Perhaps the largest population of Sumatran tigers is Bukit Tigapuluh wildlife reserve, but even there large swath of forests have disappeared and been replaced by rubber and palm oil plantations. Much of the reserve lies inside a land concession belonging to a subsidary of the Indonesian paper firm Barito Timber Pacific. The Tiger Foundation and the Sumatran Tiger Trust have been involved in efforts to save the Sumatran tiger. They established Indonesia’s first tiger sanctuary, the 150,000-acre Senepis Tiger Conservation Area. It can sustain 25 tigers, too small to accommodate a breeding population so tigers captured elsewhere are brought in.
Scientist now believe there are more tigers in Indonesia than were previously thought. There may be 500 in reserves and another 100 in unprotected areas. Despite pressures from poachers and deforestation, the Sumatran tiger has proved to be very resilient.
There are plans to clone Sumatran tigers using the same or similar technology used in the past to clone gaur. The plan calls for Sumatran tiger cub to be produced by placing tiger DNA into the eggs of a large non-tiger feline and for the eggs to be raised by the same animal.. Researchers also hope to raise tigers from embryos placed in lions. Rare Indian desert cats have been raised from embryos placed on domestic cats.
Extinct Tiger Subspecies
There are three extinct tiger subspecies: the Caspian tiger, Javan tiger and Bali tiger. Two of the Indonesia's three species of tiger have become extinct. The Bali tiger died out in the 1940s and the Java tiger disappeared in the late 1980s. Both were victims of loss of habitat and deforestation and hunting. Java is one of the most densely populated places in the world.
Caspian tigers were 2.95 meters in length and weighed an average of 240 kilograms. Some of these made their way to ancient Rome. The Bali tiger measured 2.81 meters in length and weighed an average of 100 kilograms. The Javan tiger measured 2.49 meters and weighed an average of 140 kilograms.
The Javanese tigers that lived in on the Ujong Kulon peninsula were believed by local people to posess the souls of their ancestors souls and thus they refused to kill them. These wonderful animals nevertheless succumbed to poaching and loss of habitat with the last remaining animals dying out in the 1980s. Ironically it may have been a tiger may have saved the Javanese rhino from extinction. After World War II a group of poachers went to Ujong Kulon with a plan to wipe out all of the park's rhino. When the poachers entered the peninsula one of them was killed by a tiger. Since local villagers wouldn't help them to kill the tiger (although they would have helped with the rhinos) the poachers gave up and went back home. [Source: Return of Java's Wildlife" by Diter and Mary Plage, June 1985]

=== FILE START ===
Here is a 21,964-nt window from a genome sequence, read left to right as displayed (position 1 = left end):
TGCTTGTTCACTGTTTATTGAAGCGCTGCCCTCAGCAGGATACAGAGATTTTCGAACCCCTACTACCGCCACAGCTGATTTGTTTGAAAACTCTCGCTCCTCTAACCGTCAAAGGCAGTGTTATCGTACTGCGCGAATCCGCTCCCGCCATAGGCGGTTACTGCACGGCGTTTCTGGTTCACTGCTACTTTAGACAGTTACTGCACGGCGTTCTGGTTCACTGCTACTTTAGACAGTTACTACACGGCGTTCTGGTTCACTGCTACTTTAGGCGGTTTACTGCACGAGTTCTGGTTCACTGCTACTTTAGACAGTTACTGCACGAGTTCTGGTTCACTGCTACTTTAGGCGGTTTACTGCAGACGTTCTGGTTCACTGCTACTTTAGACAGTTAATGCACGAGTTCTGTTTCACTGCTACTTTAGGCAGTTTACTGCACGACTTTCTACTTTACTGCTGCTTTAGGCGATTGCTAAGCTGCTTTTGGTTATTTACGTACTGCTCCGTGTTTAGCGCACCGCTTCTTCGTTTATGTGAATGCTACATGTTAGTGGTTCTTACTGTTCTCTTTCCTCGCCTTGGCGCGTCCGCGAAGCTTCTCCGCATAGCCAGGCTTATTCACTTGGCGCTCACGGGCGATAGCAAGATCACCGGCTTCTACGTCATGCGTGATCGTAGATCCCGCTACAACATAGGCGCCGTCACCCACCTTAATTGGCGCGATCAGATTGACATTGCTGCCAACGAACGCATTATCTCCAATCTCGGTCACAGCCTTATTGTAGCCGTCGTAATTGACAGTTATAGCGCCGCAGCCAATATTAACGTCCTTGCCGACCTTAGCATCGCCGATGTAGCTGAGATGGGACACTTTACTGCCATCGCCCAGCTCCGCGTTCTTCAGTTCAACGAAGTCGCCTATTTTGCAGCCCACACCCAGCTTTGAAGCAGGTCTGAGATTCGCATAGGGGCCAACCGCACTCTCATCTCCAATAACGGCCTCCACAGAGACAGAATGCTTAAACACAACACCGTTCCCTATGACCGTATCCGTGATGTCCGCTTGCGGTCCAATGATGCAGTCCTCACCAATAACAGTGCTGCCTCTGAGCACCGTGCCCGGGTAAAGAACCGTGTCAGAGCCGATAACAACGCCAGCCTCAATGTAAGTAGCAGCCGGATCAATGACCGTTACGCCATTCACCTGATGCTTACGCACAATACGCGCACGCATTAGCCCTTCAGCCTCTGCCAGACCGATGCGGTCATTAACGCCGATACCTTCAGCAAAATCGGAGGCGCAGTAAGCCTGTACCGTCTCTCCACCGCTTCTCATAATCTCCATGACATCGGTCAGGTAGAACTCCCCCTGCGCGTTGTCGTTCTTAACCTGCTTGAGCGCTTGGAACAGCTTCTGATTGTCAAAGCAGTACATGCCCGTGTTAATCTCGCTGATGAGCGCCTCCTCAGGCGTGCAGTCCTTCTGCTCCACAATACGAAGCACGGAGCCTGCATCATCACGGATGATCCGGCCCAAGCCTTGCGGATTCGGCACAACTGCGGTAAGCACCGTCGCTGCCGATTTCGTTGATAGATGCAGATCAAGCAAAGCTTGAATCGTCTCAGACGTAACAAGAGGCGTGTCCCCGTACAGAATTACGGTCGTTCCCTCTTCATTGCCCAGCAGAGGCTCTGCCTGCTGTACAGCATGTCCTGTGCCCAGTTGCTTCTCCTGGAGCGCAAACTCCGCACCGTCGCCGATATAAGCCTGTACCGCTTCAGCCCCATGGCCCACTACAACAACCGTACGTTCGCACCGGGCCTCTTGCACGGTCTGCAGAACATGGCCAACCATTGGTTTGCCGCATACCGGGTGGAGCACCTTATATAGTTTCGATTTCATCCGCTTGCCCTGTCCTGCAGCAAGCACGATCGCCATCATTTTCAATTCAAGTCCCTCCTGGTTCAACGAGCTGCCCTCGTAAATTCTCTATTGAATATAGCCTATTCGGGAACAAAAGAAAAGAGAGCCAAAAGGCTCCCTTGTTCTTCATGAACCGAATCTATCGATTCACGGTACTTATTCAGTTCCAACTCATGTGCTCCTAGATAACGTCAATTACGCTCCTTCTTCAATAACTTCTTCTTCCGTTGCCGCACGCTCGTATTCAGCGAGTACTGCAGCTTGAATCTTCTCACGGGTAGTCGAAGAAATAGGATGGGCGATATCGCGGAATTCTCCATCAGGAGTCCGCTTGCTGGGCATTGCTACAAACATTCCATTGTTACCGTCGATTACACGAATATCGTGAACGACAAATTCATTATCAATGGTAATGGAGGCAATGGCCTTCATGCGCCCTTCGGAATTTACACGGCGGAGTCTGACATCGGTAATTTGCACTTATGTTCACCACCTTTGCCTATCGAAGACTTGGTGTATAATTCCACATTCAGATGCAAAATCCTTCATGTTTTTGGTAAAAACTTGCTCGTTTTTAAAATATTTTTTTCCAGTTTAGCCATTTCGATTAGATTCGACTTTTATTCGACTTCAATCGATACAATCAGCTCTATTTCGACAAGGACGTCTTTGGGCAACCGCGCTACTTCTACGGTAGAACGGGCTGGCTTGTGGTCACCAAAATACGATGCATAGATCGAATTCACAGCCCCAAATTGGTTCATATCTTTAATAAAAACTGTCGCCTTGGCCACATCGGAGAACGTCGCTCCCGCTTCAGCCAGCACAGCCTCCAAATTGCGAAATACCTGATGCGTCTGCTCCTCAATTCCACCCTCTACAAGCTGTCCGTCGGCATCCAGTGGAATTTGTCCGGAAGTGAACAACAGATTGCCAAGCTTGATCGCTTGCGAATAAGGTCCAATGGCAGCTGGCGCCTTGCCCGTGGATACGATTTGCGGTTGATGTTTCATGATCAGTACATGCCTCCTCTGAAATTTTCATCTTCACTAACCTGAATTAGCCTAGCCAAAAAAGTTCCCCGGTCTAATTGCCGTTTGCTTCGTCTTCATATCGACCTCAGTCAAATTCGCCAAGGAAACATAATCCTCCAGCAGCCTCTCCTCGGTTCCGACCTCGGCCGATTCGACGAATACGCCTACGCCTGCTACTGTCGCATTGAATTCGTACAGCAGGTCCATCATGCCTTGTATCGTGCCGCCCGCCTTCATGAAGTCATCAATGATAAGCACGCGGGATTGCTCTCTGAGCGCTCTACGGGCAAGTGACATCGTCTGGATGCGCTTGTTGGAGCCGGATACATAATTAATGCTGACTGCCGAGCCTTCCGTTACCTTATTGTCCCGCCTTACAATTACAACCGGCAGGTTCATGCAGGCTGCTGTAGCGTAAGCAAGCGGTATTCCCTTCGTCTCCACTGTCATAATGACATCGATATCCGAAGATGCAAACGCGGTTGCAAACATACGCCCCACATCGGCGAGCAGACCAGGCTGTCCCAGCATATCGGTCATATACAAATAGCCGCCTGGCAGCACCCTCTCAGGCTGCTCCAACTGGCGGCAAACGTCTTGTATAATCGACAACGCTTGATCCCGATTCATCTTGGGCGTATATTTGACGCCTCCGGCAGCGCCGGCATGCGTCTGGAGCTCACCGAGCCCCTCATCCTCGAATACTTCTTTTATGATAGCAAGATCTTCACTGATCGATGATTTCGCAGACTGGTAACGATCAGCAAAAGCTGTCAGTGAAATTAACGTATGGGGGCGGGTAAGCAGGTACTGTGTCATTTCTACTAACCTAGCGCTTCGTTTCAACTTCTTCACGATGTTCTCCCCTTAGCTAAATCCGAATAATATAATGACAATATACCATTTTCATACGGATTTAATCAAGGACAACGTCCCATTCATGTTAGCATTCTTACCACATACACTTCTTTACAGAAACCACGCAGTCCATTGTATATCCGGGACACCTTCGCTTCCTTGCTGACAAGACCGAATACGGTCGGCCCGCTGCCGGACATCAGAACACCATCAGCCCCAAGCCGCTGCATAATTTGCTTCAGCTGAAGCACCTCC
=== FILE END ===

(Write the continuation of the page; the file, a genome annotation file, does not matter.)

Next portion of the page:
White Tiger Genetics
A team of genetic scientists led by Dr. Luo Shujin from Peking University in Beijing, using whole-genome sequences of white and normally-colored Bengal tigers, has revealed that a mutation in a single pigment gene, called SLC45A2, is responsible for the unusual coloration of white tigers. [Sources: Current Biology; Peking University; Natalie Anderson of Sci-News.com, May 2013]
“The white tiger, an elusive Bengal tiger (Panthera tigris tigris ) variant with white fur and dark stripes, has fascinated humans for centuries ever since its discovery in the jungles of India. Many white tigers in captivity are inbred in order to maintain this autosomal recessive trait and consequently suffer some health problems, leading to the controversial speculation that the white tiger mutation is perhaps a genetic defect,” the researchers explained in a paper published online in the journal Current Biology. “However, the genetic basis of this phenotype remains unknown.”
In the study, the scientists mapped the genomes of a family of 16 captive tigers, including both white and orange individuals. They then sequenced the whole genomes of each of the three parents in the family. The genetic analysis led them to a pigment gene, called SLC45A2, which had already been associated with light coloration in some animals, including horses, chickens, and fish. The gene variant found in the white tiger primarily inhibits the synthesis of red and yellow pigments but has little to no effect on black, which explains why white tigers still show characteristic dark stripes. “The white tiger represents part of the natural genetic diversity of the tiger that is worth conserving, but is now seen only in captivity,” Dr. Luo said.
Dr Luo said, “Historical records of white tigers on the Indian subcontinent date back to the 1500s, but the last known free-ranging white tiger was shot in 1958. That many white tigers were hunted as mature adults suggests that they were fit to live in the wild. It’s worth considering that tigers’ chief prey species, such as deer, are likely colorblind.”
Image Sources: Wikimedia Commons
Text Sources: National Geographic, Natural History magazine, Smithsonian magazine, Wikipedia, New York Times, Washington Post, Los Angeles Times, Times of London, The Guardian, Top Secret Animal Attack Files website, The New Yorker, Time, Newsweek, Reuters, AP, AFP, The Economist, BBC, and various books and other publications.
Last updated May 2014